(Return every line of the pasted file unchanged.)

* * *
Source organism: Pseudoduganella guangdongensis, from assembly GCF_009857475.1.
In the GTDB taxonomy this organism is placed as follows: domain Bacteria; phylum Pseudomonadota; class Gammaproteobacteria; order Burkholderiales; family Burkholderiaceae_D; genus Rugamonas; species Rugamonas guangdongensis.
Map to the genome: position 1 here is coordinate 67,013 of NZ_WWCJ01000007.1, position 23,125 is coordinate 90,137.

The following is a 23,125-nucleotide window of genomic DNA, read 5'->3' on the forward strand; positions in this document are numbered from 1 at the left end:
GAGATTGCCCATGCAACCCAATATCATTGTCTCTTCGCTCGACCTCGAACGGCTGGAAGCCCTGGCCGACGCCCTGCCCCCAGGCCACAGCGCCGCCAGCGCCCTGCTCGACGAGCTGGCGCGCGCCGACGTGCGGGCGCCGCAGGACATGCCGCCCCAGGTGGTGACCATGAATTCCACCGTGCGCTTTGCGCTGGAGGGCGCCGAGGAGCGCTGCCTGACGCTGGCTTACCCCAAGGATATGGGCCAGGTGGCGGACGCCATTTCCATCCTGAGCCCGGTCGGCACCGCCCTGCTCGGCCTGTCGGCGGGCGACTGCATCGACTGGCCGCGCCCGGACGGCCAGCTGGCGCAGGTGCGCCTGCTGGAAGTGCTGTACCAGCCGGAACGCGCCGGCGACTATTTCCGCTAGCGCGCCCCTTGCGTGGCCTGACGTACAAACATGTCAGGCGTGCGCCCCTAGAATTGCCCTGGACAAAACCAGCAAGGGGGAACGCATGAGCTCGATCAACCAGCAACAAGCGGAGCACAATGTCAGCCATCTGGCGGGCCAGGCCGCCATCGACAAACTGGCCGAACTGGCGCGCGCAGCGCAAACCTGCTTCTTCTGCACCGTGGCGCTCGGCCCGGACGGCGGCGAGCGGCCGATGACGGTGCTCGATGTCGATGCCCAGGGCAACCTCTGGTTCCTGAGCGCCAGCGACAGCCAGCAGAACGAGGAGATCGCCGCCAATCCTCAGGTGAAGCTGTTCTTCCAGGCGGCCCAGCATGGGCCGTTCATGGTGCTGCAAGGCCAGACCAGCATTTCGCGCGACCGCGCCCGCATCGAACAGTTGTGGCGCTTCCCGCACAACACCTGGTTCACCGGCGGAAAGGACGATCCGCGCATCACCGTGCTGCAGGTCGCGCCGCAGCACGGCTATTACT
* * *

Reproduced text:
Source organism: Pseudoduganella guangdongensis, from assembly GCF_009857475.1.
In the GTDB taxonomy this organism is placed as follows: domain Bacteria; phylum Pseudomonadota; class Gammaproteobacteria; order Burkholderiales; family Burkholderiaceae_D; genus Rugamonas; species Rugamonas guangdongensis.
Map to the genome: position 1 here is coordinate 67,013 of NZ_WWCJ01000007.1, position 23,125 is coordinate 90,137.

The following is a 23,125-nucleotide window of genomic DNA, read 5'->3' on the forward strand; positions in this document are numbered from 1 at the left end:
GAGATTGCCCATGCAACCCAATATCATTGTCTCTTCGCTCGACCTCGAACGGCTGGAAGCCCTGGCCGACGCCCTGCCCCCAGGCCACAGCGCCGCCAGCGCCCTGCTCGACGAGCTGGCGCGCGCCGACGTGCGGGCGCCGCAGGACATGCCGCCCCAGGTGGTGACCATGAATTCCACCGTGCGCTTTGCGCTGGAGGGCGCCGAGGAGCGCTGCCTGACGCTGGCTTACCCCAAGGATATGGGCCAGGTGGCGGACGCCATTTCCATCCTGAGCCCGGTCGGCACCGCCCTGCTCGGCCTGTCGGCGGGCGACTGCATCGACTGGCCGCGCCCGGACGGCCAGCTGGCGCAGGTGCGCCTGCTGGAAGTGCTGTACCAGCCGGAACGCGCCGGCGACTATTTCCGCTAGCGCGCCCCTTGCGTGGCCTGACGTACAAACATGTCAGGCGTGCGCCCCTAGAATTGCCCTGGACAAAACCAGCAAGGGGGAACGCATGAGCTCGATCAACCAGCAACAAGCGGAGCACAATGTCAGCCATCTGGCGGGCCAGGCCGCCATCGACAAACTGGCCGAACTGGCGCGCGCAGCGCAAACCTGCTTCTTCTGCACCGTGGCGCTCGGCCCGGACGGCGGCGAGCGGCCGATGACGGTGCTCGATGTCGATGCCCAGGGCAACCTCTGGTTCCTGAGCGCCAGCGACAGCCAGCAGAACGAGGAGATCGCCGCCAATCCTCAGGTGAAGCTGTTCTTCCAGGCGGCCCAGCATGGGCCGTTCATGGTGCTGCAAGGCCAGACCAGCATTTCGCGCGACCGCGCCCGCATCGAACAGTTGTGGCGCTTCCCGCACAACACCTGGTTCACCGGCGGAAAGGACGATCCGCGCATCACCGTGCTGCAGGTCGCGCCGCAGCACGGCTATTACT